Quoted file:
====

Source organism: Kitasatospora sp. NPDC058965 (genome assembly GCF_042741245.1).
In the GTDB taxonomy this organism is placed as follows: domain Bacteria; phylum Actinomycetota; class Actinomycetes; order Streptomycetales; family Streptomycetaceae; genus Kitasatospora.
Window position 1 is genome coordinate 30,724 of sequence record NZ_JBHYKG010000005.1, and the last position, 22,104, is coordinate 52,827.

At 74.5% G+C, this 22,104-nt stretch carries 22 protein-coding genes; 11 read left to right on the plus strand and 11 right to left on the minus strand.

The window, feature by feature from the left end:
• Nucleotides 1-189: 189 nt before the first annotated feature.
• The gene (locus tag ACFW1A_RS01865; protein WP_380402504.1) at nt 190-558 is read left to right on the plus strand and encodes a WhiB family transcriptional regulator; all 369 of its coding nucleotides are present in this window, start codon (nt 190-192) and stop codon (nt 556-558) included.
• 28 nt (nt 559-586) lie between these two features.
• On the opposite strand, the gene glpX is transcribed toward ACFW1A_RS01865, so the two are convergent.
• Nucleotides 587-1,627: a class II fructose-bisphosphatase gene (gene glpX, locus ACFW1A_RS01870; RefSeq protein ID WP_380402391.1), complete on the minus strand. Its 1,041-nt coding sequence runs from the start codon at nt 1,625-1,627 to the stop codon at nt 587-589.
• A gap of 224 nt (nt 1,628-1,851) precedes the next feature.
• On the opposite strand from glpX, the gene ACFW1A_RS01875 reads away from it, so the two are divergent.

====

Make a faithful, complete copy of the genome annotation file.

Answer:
Source organism: Kitasatospora sp. NPDC058965 (genome assembly GCF_042741245.1).
In the GTDB taxonomy this organism is placed as follows: domain Bacteria; phylum Actinomycetota; class Actinomycetes; order Streptomycetales; family Streptomycetaceae; genus Kitasatospora.
Window position 1 is genome coordinate 30,724 of sequence record NZ_JBHYKG010000005.1, and the last position, 22,104, is coordinate 52,827.

At 74.5% G+C, this 22,104-nt stretch carries 22 protein-coding genes; 11 read left to right on the plus strand and 11 right to left on the minus strand.

The window, feature by feature from the left end:
• Nucleotides 1-189: 189 nt before the first annotated feature.
• The gene (locus tag ACFW1A_RS01865; protein WP_380402504.1) at nt 190-558 is read left to right on the plus strand and encodes a WhiB family transcriptional regulator; all 369 of its coding nucleotides are present in this window, start codon (nt 190-192) and stop codon (nt 556-558) included.
• 28 nt (nt 559-586) lie between these two features.
• On the opposite strand, the gene glpX is transcribed toward ACFW1A_RS01865, so the two are convergent.
• Nucleotides 587-1,627: a class II fructose-bisphosphatase gene (gene glpX, locus ACFW1A_RS01870; RefSeq protein ID WP_380402391.1), complete on the minus strand. Its 1,041-nt coding sequence runs from the start codon at nt 1,625-1,627 to the stop codon at nt 587-589.
• A gap of 224 nt (nt 1,628-1,851) precedes the next feature.
• On the opposite strand from glpX, the gene ACFW1A_RS01875 reads away from it, so the two are divergent.